Of the 46 tombs discovered, 24 were excavated (Table 1). Most were simple pit graves dug in the sand, with no covering slabs and without any grave markers. Some were cist tombs dug in sand and lined with coarse fieldstones. All of the tombs were aligned in an east–west direction. Only the bones discovered in the excavated tombs were studied: they were visually inspected in the field, and were subsequently removed from the ground and turned over to the Ministry of Religious Affairs for reburial. No funerary offerings were discovered in the tombs. Several pottery sherds, including a fragment of an Iron Age krater (Fig. 6:1), a jar fragment (Fig. 6:2) from the first century BCE and a jar fragment (Fig. 6:3) from the eighth–ninth centuries CE, were found in the soil that had accumulated in and around the tombs.
 
The osteological finds in the excavated tombs include cranial fragments, teeth and postcranial bones, most of which were poorly preserved. Generally, the bones in the tombs were anatomically articulated, which is indicative of primary burial. Most of the individuals were placed on their right side in a general east–west direction, with the head in the west and the face turned southward. The arms were randomly positioned. This burial position is typical of a Muslim population (Gorzalczany 2007; Nagar, forthcoming). In only five of the tombs (5, 30, 40, 43, 53) it was impossible to reconstruct the position of the deceased. Since the interred were buried in very similar positions, it seems that an administrative body was involved in their burial.
The age of the deceased was determined mainly according to the developmental stage of the teeth and their level of abrasion, and sex was inferred mostly from the morphology of the skull and pelvis and the dimensions of the head of the femur; in most cases, however, additional accepted methods of estimation were employed. Some of the long bones were well-preserved, the dimensions of the femur allowed us to reconstruct the height of several of the individuals. Twenty-six individuals were discovered in the twenty-four excavated tombs: children, adolescents and adults of both sexes, spanning a wide age range. This demographic cross-section is characteristic of a rural population. However, no children less than three years of age were found in the tombs. The reason for this might be that the Muslim population in the Mamluk and Ottoman periods preferred to bury infants in a separate cemetery, as was the case for the large cemeteries in Yafo (the Qishla; Nagar, forthcoming) and in Jerusalem (Mamilla; Nagar and Sklar, forthcoming). Alternatively, infants may have been buried in the residential area, a custom characteristic of rural Bedouin populations since the dawn of history (Nagar and Eshed 2001). The date of the cemetery could not be determined, since no funerary offerings were discovered and the ceramic assemblage is mixed.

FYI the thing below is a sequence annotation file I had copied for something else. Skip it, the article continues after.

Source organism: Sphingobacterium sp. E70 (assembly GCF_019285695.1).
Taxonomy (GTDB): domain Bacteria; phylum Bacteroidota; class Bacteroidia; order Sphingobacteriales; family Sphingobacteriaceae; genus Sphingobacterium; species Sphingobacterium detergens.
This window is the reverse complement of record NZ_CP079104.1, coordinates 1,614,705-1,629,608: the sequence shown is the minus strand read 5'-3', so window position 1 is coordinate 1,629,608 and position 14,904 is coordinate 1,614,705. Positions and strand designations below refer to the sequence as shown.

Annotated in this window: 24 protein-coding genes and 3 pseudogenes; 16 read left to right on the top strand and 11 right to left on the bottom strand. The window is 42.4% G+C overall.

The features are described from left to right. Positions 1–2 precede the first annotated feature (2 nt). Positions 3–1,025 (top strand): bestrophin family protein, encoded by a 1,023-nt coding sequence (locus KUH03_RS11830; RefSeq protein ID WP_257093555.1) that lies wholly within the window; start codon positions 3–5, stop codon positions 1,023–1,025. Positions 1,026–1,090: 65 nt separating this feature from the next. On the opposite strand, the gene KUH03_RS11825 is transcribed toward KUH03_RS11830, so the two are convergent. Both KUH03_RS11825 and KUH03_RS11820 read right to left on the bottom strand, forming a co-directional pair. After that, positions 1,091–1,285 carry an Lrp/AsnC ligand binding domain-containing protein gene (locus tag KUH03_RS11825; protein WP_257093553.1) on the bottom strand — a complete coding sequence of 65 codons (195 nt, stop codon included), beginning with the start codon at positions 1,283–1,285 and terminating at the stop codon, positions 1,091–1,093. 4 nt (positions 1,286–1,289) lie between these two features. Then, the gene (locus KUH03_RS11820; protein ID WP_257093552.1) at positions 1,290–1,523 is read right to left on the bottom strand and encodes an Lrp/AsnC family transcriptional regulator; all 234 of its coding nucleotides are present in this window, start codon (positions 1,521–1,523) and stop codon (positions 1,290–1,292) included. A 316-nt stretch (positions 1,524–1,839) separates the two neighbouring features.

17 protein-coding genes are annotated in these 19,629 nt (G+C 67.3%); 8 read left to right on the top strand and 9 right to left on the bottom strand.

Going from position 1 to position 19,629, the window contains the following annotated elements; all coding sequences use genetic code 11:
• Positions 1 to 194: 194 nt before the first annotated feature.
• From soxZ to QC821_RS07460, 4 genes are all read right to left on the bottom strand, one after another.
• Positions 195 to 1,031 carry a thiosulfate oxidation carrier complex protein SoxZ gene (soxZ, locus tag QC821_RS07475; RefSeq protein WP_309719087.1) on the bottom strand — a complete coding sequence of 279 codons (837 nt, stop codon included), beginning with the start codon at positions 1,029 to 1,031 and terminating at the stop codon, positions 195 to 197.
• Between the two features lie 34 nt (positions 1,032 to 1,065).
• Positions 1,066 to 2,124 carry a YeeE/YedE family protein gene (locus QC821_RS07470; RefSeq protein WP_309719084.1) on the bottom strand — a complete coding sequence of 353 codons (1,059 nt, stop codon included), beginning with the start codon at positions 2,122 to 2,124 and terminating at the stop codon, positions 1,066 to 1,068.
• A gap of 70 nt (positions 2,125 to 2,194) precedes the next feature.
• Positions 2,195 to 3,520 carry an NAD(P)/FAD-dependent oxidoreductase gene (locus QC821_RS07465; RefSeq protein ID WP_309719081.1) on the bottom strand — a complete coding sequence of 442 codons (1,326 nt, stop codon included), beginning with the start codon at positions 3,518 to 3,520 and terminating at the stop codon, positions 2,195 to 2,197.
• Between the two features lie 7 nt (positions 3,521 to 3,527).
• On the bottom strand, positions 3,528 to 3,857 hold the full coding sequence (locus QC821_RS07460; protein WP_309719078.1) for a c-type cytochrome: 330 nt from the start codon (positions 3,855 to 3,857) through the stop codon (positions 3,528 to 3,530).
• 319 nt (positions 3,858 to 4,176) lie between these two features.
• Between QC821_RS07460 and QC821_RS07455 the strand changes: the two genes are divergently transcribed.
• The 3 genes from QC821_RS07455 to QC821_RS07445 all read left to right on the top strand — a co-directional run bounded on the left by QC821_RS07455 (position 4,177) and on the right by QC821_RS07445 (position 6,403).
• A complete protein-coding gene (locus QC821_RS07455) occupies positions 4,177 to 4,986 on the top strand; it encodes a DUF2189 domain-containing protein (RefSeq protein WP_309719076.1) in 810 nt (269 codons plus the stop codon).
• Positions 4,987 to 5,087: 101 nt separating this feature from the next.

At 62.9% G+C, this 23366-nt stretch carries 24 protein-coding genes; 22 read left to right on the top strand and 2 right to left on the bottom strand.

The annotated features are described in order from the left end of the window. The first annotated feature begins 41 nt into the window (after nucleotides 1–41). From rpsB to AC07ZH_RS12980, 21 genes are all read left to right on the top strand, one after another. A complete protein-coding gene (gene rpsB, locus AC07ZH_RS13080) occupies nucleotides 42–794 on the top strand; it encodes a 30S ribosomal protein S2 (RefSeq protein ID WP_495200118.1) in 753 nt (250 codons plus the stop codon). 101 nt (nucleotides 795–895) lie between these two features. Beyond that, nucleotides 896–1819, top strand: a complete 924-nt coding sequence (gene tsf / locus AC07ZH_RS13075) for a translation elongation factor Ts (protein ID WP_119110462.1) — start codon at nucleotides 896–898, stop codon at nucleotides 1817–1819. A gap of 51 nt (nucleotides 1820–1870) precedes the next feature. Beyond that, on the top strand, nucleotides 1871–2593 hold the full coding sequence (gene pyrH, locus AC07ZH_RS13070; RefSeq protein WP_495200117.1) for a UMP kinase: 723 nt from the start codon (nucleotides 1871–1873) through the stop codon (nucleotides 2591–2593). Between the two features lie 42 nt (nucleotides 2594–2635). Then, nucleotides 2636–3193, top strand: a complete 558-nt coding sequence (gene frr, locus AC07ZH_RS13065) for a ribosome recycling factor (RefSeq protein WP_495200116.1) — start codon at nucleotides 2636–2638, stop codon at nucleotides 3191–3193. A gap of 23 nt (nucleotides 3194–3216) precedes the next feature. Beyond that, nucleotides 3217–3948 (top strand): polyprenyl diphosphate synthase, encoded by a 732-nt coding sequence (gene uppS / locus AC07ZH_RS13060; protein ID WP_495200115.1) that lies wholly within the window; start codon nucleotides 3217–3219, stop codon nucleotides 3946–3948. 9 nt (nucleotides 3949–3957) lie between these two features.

Table 1. Description of the tombs and finds
Tomb no.
Tomb type
Age estimation of the deceased (years)
Sex estimation of the deceased
Comments
T1
Pit
<20
?
A mandible of a child 3–6 years of age; it may have come from an adjacent grave that was destroyed.
T2
Pit
9–10
 
T3
Pit
2–4
Bones scattered as a result of damage to the grave; they are representative of two individuals.
<20
Male
T4
Cist
30–40
Male
 
T5
?
2–4
 
T7
Cist
20–30
Female
 
T8
Cist
20–30
Female
A bronze bracelet on the wrist of a right hand.
T9
Pit
20–35
Male
Estimated height: 163 cm.
T10
Pit
30–40
Male
Estimated height: 164 cm.
T11
Pit
<40
?
 
T12
Pit
<20
?
 
T13
Cist
25–40
Female
Below T7.
T26
Pit
18–20
 
T27
Pit
20–30
Female
 
T28
Cist
40–50
?
Fig. 3.
T30
?
<50
Male
The grave was damaged by a tractor.
T31
Pit
50–60
Male
Fig. 4.
T32
Pit
20–35
Male
 
T33
Pit
2–3
 
T34
Pit
30–40
Male
Fig. 5.
T35
Pit
<20
?
It is unclear if two separate pit graves were discovered or there were two individuals in a single grave.
4–6
T40
?
30–40
Male
Estimated height: 181 cm. The tomb was damaged by a tractor.
T41
Pit
25–30
Female
 
T43
?
30–50
Male
The tomb was damaged by a tractor.